If you have time to play you have time to practice.

        This wedge is one of those 1 – 2 months gimmicks, and then disappears. Through the years I (everyone) have seen many.

    • Big Danny M Fan!

      Mar 23, 2020 at 12:52 pm

      Wow! The great Danny M. has spoken! I’m sure Danny M. has tried the “junk” and most likely a +2 and knows what he’s talking about because he doesn’t sound like a “know it all” and a douche….nope, not at all.

  4. D. Fosbury

    Mar 20, 2020 at 2:51 am

    Life is full of this… “but it looks funny”.

    If it works, it works. This article seems a little short on that, but don’t judge solely on looks. Sometimes, we find out that we’re doing it all wrong because someone is crazy enough to make a point.

  5. Guia

    Mar 19, 2020 at 7:37 pm

    It is said that “there is one born every minute”. So they are guaranteed to sell at least “one”.

  6. Tim

    Mar 19, 2020 at 5:22 pm

    Many of us can get under a ball in long grass its the tight lie we fear. Where tempo and touch are critical. This is why I and many others use an 8 iron or hybrid from off the green.

  7. Charlie Waffles

    Mar 19, 2020 at 5:07 pm

    You’re kidding I hope…..

  8. GoCougs!

    Mar 19, 2020 at 3:17 pm

    I’ve seen the wedge and although the looks are strange. The person using it was making some serious shots and was deadly accurate on his chips from 30 yards out. Just my 2 cents…

  9. Rich Douglas

    Mar 19, 2020 at 12:08 pm

    And when you get done with your round, you can take it home and serve up a nice piece of pie.

  10. SV

    Mar 19, 2020 at 11:00 am

    It looks like the mutant offspring of the Cleveland VAS irons.

    • Rich Douglas

      Mar 19, 2020 at 12:07 pm

      Oh, I so disagree. The VAS was a good iron in its day. Take a look; you’ll see a lot of design features–anti-vibration badge, large bounce, long heel-to-toe, lots of offset–that you see in many GI irons today. They’re just blended into the design and not as obvious as they were in the VAS.

  11. Shallowface

    Mar 19, 2020 at 10:01 am

    Considering how many of us struggle around the greens with the myriad of conventional wedges, any attempts at innovation for this section of the bag are most welcome. Many of us would benefit from having a good look at (horror of horrors!) chippers. I’m looking at trying a wedge with a more upright lie angle to see if that helps.

Leave a Reply

Cancel reply

Your email address will not be published. Required fields are marked *

This site uses Akismet to reduce spam. Learn how your comment data is processed.


Tokyo Olympics men’s golf DraftKings picks



60 golfers will be making the trip to Tokyo this week for the men’s Olympic golf competition. Kasumigaseki Country Club sits 35 miles outside of Tokyo and plays as a par 71, tipping out to 7,447 yards on the scorecard.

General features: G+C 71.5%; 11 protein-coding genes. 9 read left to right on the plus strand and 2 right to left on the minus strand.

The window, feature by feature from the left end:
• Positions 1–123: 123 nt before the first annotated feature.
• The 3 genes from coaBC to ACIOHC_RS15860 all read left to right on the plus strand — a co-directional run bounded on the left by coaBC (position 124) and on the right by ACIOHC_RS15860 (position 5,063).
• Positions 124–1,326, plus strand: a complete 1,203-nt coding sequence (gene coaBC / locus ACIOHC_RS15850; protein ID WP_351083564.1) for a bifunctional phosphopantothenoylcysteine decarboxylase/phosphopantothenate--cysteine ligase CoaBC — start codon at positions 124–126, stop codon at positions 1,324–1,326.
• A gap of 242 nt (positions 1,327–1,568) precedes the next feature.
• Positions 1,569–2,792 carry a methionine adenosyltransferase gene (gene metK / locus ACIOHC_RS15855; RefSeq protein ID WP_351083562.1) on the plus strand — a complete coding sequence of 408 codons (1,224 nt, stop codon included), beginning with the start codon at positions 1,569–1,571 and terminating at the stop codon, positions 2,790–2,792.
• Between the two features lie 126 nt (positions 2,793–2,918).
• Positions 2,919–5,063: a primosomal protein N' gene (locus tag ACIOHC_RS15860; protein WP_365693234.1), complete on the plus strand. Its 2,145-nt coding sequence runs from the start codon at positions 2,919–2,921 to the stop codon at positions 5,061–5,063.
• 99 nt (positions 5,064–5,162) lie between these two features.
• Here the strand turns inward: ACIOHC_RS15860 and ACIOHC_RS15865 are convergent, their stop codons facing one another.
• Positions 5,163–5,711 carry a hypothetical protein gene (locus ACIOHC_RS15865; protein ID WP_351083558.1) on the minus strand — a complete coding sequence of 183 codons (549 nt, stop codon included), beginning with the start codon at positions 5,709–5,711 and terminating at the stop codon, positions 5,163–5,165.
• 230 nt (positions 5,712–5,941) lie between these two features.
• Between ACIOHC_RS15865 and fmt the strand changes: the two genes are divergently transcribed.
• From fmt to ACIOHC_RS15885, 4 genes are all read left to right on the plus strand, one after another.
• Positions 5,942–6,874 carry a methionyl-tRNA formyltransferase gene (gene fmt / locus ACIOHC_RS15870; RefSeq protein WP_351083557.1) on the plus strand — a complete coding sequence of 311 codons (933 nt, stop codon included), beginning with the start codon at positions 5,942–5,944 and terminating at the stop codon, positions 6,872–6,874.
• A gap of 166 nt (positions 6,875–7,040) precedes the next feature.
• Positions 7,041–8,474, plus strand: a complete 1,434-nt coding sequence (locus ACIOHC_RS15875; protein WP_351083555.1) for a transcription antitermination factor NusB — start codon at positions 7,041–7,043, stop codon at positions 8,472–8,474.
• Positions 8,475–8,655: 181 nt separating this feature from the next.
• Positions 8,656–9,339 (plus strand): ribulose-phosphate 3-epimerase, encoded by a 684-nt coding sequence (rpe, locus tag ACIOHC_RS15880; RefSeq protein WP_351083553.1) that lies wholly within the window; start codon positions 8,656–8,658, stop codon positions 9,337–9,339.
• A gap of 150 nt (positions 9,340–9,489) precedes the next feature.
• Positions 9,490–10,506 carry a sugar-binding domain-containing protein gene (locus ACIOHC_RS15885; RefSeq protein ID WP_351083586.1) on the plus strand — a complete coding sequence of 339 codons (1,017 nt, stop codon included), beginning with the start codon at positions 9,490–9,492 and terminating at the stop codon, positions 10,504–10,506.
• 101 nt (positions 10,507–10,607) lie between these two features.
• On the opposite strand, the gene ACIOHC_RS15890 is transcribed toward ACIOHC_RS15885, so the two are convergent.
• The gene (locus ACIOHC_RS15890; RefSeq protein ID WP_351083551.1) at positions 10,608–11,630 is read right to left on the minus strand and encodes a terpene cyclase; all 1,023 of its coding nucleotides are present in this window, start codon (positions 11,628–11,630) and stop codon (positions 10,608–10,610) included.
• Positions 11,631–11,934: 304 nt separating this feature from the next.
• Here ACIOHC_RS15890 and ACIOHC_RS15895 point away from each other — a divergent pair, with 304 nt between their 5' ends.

The Charles Allison design features bent-grass greens and zoysia fairways, and it received a total facelift from famed architect Tom Fazio in 2016. From all of the course flyovers and information we have at our disposal, Kasumigaseki features similar elements to other Fazio designs/redesigns such as Firestone Country Club, Quail Hollow, and Shadow Creek.

On-ground reports have mentioned that the course is playing on the softer side, which conjures memories of how Augusta National played for the November Masters.

Premier ball-strikers, specifically those with expertise with their long irons and wedges, and those comfortable navigating large and undulating greens seem to be the safest bets.

You can check out my betting tips and selections here. Let’s dig into the DraftKings slate!

2021 Tokyo Olympics men’s golf DraftKings picks

$10,000 range 

Xander Schauffele, $10,700 (Projected ownership: 13.3%)

Xander Schauffele is often the highest-owned golfer on the DraftKings slate, but it appears that fantasy managers feel more comfortable paying up for Collin Morikawa or Justin Thomas this week. I’ll side with Schauffele, the number one bent-grass putter in this field, who has won and finished runner-up the WGC-HSBC Championship in China, finished runner-up at Shadow Creek, and has an unbelievable track record at Augusta National and East Lake, one of the only courses on Tour that features zoysia fairways.

$9,000 range 

Shane Lowry, $9,600 (Projected ownership: 10.6%)

I’ve already shared my love for Lowry in my betting tips article, yet the idea that he is coming in at only 10.6 perccent projected ownership makes him an intriguing DraftKings option as well. Sandwiched in between Viktor Hovland and Paul Casey, fantasy managers are passing on the 2015 WGC-Bridgestone winner at Firestone, and I can’t quite understand why. Lowry is currently playing some of the best golf of his career. The Irish representative has gained over 1.3 strokes on approach in every measured start since March.